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India to ask Obama for help in shale gas production

October 28, 2010
TOPICS: Natural gas
Providing a textbook example of irony, government leaders in India plan on asking for help from the United States in developing the Asian country's shale resources.

The person Indians are targeting for advice? None other than President Barack Obama, whose administration has pushed to increase taxes on oil and natural gas production and increase regulations on hydraulic fracturing.

From India Today:

"There have been some discussions. We hope to sign a memorandum of understanding (MoU) during the US President's visit," petroleum minister Murli Deora said at the Economic Editors' Conference on Wednesday.

US companies have made a major breakthrough in tapping shale gas, an unconventional gas found in sedimentary rocks, while India is just venturing into the field.

Petroleum secretary S. Sundareshan said India was looking at cooperation with the US in ascertaining the shale gas resources base in the country.

The agreement is expected to be signed with the US Geological Survey for knowledge- sharing in the area of shale gas.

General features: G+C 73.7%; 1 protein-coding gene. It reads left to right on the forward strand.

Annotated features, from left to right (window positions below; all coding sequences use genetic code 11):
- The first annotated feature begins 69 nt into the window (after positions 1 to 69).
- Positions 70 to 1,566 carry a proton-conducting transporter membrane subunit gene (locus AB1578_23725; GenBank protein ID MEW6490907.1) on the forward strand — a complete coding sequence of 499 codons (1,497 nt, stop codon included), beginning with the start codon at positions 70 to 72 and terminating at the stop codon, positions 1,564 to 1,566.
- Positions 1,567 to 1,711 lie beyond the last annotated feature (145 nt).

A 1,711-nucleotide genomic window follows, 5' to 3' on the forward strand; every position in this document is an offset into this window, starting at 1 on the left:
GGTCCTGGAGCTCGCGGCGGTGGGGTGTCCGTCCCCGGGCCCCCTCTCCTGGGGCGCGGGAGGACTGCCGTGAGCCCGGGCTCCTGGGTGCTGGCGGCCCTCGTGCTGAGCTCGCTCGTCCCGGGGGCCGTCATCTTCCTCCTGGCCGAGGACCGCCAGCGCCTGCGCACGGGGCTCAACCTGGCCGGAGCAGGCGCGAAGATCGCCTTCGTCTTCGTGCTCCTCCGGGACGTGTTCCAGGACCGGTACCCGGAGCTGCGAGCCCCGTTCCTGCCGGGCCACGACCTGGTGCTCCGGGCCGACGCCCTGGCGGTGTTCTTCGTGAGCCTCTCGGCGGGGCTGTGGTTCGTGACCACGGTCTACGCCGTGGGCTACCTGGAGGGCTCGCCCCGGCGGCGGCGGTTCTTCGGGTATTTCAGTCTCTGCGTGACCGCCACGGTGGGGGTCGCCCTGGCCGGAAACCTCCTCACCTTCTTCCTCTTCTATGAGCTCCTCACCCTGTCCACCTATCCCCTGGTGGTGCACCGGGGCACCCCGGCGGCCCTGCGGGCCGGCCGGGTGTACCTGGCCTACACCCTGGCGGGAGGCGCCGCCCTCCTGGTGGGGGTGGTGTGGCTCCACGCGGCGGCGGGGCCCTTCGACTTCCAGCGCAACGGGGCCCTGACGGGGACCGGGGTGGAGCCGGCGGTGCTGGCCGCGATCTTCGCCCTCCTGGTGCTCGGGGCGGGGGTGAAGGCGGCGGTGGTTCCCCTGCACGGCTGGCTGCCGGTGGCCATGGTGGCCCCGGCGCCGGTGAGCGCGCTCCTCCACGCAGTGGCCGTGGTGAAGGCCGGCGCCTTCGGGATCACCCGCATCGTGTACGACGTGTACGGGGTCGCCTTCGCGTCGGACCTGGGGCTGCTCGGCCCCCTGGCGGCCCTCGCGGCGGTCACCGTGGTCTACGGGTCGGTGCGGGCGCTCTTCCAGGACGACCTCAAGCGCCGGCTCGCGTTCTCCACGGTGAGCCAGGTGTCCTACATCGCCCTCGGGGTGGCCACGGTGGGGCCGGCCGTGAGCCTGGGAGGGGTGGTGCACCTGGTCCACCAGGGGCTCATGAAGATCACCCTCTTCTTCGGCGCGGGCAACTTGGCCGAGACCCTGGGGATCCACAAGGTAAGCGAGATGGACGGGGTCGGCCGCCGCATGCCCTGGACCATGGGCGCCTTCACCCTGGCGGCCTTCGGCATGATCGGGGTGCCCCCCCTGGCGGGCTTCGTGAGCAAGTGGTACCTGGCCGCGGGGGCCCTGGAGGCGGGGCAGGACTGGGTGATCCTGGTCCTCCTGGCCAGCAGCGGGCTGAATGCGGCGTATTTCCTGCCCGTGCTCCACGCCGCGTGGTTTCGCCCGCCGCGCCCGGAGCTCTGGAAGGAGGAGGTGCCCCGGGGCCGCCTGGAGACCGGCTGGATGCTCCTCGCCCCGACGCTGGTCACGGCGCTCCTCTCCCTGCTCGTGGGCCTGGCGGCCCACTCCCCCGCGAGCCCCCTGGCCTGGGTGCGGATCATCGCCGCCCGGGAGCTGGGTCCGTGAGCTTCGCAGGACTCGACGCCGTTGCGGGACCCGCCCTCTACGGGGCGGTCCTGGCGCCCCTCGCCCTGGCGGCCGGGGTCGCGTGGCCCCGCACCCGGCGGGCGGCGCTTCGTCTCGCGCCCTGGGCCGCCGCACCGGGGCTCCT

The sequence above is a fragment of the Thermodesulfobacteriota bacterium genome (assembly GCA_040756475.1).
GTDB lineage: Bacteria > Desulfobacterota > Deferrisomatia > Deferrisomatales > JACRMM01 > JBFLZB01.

Shale gas is trapped in geological shale formations and was previously very difficult to extract. US firms have now developed technologies that have made it commercially viable to crack these tight rock formations and produce large quantities of shale gas.

The director general of hydrocarbons S. K. Srivastava said that several basins in India are known to hold shale gas resources. However, primarily the focus is on three basins - Cambay in Gujarat, Assam- Arakan in the North- East and Gondwana in central India.

The petroleum ministry is drawing up plans to throw open areas for the exploration of shale gas for the first time in the country in 2012.

Action is on to develop a framework for an assessment of resource potential, which would lead to exploitation of this resource.

The director general of hydrocarbons and the petroleum ministry are working on the changes required in the exploration laws for shale gas to be produced, because current exploration licenses do not include unconventional sources.

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